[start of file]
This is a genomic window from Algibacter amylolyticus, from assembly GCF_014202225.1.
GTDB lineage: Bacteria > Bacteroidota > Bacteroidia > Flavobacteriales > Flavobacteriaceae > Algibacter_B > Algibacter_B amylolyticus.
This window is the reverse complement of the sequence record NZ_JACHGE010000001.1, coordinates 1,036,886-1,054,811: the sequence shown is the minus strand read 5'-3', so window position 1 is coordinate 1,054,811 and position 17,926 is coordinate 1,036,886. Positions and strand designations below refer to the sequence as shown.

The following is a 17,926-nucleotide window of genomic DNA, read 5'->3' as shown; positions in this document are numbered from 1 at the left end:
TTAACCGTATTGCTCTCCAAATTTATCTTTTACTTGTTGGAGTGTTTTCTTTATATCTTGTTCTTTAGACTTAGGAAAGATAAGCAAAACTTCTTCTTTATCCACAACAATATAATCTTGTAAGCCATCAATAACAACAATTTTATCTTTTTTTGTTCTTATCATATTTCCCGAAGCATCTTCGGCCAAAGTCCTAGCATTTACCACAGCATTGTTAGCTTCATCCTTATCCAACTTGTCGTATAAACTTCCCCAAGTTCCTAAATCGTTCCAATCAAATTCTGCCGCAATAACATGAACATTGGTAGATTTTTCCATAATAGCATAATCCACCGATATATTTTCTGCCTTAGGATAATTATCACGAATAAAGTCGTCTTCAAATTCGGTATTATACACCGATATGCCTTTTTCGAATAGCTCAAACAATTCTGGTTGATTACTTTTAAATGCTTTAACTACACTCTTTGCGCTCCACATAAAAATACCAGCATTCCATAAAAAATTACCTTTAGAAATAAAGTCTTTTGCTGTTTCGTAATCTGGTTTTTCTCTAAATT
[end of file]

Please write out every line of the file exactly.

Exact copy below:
This is a genomic window from Algibacter amylolyticus, from assembly GCF_014202225.1.
GTDB lineage: Bacteria > Bacteroidota > Bacteroidia > Flavobacteriales > Flavobacteriaceae > Algibacter_B > Algibacter_B amylolyticus.
This window is the reverse complement of the sequence record NZ_JACHGE010000001.1, coordinates 1,036,886-1,054,811: the sequence shown is the minus strand read 5'-3', so window position 1 is coordinate 1,054,811 and position 17,926 is coordinate 1,036,886. Positions and strand designations below refer to the sequence as shown.

The following is a 17,926-nucleotide window of genomic DNA, read 5'->3' as shown; positions in this document are numbered from 1 at the left end:
TTAACCGTATTGCTCTCCAAATTTATCTTTTACTTGTTGGAGTGTTTTCTTTATATCTTGTTCTTTAGACTTAGGAAAGATAAGCAAAACTTCTTCTTTATCCACAACAATATAATCTTGTAAGCCATCAATAACAACAATTTTATCTTTTTTTGTTCTTATCATATTTCCCGAAGCATCTTCGGCCAAAGTCCTAGCATTTACCACAGCATTGTTAGCTTCATCCTTATCCAACTTGTCGTATAAACTTCCCCAAGTTCCTAAATCGTTCCAATCAAATTCTGCCGCAATAACATGAACATTGGTAGATTTTTCCATAATAGCATAATCCACCGATATATTTTCTGCCTTAGGATAATTATCACGAATAAAGTCGTCTTCAAATTCGGTATTATACACCGATATGCCTTTTTCGAATAGCTCAAACAATTCTGGTTGATTACTTTTAAATGCTTTAACTACACTCTTTGCGCTCCACATAAAAATACCAGCATTCCATAAAAAATTACCTTTAGAAATAAAGTCTTTTGCTGTTTCGTAATCTGGTTTTTCTCTAAATT